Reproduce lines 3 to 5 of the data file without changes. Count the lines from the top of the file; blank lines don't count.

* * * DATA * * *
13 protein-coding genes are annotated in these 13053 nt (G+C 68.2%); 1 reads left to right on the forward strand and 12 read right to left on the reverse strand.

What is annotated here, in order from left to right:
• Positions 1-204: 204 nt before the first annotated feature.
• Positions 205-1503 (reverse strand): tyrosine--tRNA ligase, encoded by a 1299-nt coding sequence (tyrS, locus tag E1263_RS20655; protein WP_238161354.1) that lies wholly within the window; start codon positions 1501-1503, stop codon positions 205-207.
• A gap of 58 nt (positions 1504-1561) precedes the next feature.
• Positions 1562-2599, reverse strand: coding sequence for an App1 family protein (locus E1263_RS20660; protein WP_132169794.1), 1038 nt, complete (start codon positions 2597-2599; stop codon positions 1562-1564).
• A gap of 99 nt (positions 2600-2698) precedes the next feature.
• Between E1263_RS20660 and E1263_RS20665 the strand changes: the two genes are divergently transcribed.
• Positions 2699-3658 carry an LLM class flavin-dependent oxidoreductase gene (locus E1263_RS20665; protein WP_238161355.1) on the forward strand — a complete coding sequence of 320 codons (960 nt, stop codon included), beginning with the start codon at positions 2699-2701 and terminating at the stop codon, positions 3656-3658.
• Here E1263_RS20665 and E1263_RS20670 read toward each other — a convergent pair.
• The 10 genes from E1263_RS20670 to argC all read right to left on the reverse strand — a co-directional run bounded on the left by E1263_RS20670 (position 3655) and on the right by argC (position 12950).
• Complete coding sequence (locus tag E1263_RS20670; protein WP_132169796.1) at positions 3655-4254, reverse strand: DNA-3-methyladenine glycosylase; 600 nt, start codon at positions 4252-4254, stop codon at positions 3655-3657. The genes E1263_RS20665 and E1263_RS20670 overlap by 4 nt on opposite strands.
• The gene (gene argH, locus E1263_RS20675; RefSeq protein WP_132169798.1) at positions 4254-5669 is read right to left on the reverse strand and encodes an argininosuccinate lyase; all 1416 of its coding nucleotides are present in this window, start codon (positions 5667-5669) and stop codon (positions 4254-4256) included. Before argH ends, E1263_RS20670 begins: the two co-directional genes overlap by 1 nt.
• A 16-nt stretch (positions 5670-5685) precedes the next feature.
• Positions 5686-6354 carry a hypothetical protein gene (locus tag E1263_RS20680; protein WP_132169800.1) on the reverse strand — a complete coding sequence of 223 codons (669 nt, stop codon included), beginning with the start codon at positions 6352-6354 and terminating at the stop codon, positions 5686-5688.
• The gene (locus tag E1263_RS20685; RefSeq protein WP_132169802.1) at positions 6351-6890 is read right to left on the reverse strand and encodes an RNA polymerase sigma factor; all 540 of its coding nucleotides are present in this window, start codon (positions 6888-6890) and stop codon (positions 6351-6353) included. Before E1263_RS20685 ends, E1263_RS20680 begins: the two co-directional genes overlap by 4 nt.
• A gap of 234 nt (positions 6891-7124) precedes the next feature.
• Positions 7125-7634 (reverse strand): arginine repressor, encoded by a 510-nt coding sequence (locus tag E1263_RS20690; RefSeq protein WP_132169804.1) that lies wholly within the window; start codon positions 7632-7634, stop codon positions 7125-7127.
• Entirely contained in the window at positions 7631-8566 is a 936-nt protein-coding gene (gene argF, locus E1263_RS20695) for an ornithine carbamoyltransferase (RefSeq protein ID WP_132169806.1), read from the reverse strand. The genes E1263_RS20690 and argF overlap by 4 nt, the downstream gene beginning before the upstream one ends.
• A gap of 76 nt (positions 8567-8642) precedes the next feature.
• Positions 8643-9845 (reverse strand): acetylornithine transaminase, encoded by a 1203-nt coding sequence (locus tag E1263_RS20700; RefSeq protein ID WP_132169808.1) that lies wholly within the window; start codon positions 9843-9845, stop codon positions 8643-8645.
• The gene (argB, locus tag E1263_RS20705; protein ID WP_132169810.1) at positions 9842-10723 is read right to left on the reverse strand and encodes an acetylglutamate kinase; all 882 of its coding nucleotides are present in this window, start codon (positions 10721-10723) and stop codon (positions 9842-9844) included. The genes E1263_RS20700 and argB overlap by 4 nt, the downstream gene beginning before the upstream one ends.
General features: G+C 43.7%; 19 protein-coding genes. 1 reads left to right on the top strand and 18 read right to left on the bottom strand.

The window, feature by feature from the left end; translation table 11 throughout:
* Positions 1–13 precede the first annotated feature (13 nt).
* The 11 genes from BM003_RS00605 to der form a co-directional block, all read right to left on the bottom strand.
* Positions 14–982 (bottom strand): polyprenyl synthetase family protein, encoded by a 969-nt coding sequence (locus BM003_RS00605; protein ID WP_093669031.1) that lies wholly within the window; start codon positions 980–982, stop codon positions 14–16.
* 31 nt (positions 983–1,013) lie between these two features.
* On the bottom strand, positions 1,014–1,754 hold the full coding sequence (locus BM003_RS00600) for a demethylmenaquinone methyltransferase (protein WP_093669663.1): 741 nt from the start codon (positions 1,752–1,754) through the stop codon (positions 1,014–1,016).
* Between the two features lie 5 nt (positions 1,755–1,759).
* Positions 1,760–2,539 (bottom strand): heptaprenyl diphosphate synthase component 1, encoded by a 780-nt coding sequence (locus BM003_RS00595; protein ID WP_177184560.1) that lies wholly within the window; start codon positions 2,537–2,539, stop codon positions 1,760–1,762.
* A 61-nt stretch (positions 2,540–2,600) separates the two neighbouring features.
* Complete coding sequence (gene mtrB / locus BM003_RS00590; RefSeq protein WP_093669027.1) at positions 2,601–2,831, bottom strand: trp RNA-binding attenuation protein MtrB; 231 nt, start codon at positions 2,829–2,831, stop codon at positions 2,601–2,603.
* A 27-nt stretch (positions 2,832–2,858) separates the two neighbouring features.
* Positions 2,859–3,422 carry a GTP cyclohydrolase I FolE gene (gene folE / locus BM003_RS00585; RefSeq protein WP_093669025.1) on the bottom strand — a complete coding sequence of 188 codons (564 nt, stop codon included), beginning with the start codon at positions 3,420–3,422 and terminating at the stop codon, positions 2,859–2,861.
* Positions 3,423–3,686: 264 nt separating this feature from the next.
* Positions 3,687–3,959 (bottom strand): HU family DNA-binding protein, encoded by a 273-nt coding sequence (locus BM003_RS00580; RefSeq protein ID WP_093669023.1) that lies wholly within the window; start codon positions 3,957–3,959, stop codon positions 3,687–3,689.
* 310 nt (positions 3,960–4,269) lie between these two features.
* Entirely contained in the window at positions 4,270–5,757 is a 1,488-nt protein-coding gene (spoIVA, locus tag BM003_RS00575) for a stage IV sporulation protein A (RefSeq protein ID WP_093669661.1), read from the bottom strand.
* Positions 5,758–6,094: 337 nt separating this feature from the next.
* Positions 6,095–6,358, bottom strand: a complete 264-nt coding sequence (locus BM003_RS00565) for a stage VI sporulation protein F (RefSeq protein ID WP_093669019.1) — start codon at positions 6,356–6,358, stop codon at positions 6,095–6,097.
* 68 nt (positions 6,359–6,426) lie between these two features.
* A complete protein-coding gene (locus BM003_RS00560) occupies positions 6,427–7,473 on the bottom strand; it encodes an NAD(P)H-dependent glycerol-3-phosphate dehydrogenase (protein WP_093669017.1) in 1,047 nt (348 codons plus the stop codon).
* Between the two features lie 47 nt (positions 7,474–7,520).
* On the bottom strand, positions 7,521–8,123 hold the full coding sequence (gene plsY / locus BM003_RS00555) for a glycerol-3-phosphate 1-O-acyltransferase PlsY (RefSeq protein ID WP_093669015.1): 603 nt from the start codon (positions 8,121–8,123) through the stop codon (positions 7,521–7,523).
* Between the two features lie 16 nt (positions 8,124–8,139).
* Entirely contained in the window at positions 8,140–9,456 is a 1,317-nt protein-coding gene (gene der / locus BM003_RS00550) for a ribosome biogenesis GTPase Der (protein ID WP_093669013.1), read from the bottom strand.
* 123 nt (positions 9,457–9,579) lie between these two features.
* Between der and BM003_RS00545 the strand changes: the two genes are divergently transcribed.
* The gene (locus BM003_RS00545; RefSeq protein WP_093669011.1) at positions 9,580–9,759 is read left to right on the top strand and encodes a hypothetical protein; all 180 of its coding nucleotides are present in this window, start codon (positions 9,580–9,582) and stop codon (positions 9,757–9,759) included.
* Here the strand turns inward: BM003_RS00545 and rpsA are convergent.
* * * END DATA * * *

• Positions 1-204: 204 nt before the first annotated feature.
• Positions 205-1503 (reverse strand): tyrosine--tRNA ligase, encoded by a 1299-nt coding sequence (tyrS, locus tag E1263_RS20655; protein WP_238161354.1) that lies wholly within the window; start codon positions 1501-1503, stop codon positions 205-207.
• A gap of 58 nt (positions 1504-1561) precedes the next feature.